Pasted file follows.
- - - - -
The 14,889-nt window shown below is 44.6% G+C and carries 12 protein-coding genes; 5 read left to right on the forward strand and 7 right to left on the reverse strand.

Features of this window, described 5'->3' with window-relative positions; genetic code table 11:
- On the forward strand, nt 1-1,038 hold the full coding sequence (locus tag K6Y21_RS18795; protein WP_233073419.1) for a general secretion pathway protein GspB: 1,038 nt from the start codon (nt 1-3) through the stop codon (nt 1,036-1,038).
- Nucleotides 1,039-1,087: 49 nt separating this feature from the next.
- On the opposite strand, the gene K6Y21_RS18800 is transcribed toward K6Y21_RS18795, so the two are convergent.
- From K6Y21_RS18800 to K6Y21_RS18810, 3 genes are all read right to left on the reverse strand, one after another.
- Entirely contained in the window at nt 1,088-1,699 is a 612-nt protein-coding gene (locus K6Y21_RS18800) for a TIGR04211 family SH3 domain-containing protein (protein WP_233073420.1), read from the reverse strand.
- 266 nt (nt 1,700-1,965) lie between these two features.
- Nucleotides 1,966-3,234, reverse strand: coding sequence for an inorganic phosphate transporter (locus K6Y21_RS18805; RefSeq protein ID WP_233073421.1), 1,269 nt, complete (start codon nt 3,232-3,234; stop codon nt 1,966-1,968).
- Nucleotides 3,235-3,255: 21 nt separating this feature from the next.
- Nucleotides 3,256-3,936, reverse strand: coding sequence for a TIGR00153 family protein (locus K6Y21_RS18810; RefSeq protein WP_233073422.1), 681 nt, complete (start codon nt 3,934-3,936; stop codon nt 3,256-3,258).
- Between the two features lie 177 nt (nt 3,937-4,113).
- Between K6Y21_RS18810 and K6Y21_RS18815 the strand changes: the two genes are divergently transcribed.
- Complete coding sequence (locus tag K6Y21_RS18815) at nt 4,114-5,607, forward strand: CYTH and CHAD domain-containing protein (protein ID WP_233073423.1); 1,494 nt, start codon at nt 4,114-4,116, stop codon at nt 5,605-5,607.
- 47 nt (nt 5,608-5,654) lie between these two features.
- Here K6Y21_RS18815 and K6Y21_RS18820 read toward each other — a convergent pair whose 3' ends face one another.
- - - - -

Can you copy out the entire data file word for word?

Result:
The 14,889-nt window shown below is 44.6% G+C and carries 12 protein-coding genes; 5 read left to right on the forward strand and 7 right to left on the reverse strand.

Features of this window, described 5'->3' with window-relative positions; genetic code table 11:
- On the forward strand, nt 1-1,038 hold the full coding sequence (locus tag K6Y21_RS18795; protein WP_233073419.1) for a general secretion pathway protein GspB: 1,038 nt from the start codon (nt 1-3) through the stop codon (nt 1,036-1,038).
- Nucleotides 1,039-1,087: 49 nt separating this feature from the next.
- On the opposite strand, the gene K6Y21_RS18800 is transcribed toward K6Y21_RS18795, so the two are convergent.
- From K6Y21_RS18800 to K6Y21_RS18810, 3 genes are all read right to left on the reverse strand, one after another.
- Entirely contained in the window at nt 1,088-1,699 is a 612-nt protein-coding gene (locus K6Y21_RS18800) for a TIGR04211 family SH3 domain-containing protein (protein WP_233073420.1), read from the reverse strand.
- 266 nt (nt 1,700-1,965) lie between these two features.
- Nucleotides 1,966-3,234, reverse strand: coding sequence for an inorganic phosphate transporter (locus K6Y21_RS18805; RefSeq protein ID WP_233073421.1), 1,269 nt, complete (start codon nt 3,232-3,234; stop codon nt 1,966-1,968).
- Nucleotides 3,235-3,255: 21 nt separating this feature from the next.
- Nucleotides 3,256-3,936, reverse strand: coding sequence for a TIGR00153 family protein (locus K6Y21_RS18810; RefSeq protein WP_233073422.1), 681 nt, complete (start codon nt 3,934-3,936; stop codon nt 3,256-3,258).
- Between the two features lie 177 nt (nt 3,937-4,113).
- Between K6Y21_RS18810 and K6Y21_RS18815 the strand changes: the two genes are divergently transcribed.
- Complete coding sequence (locus tag K6Y21_RS18815) at nt 4,114-5,607, forward strand: CYTH and CHAD domain-containing protein (protein ID WP_233073423.1); 1,494 nt, start codon at nt 4,114-4,116, stop codon at nt 5,605-5,607.
- 47 nt (nt 5,608-5,654) lie between these two features.
- Here K6Y21_RS18815 and K6Y21_RS18820 read toward each other — a convergent pair whose 3' ends face one another.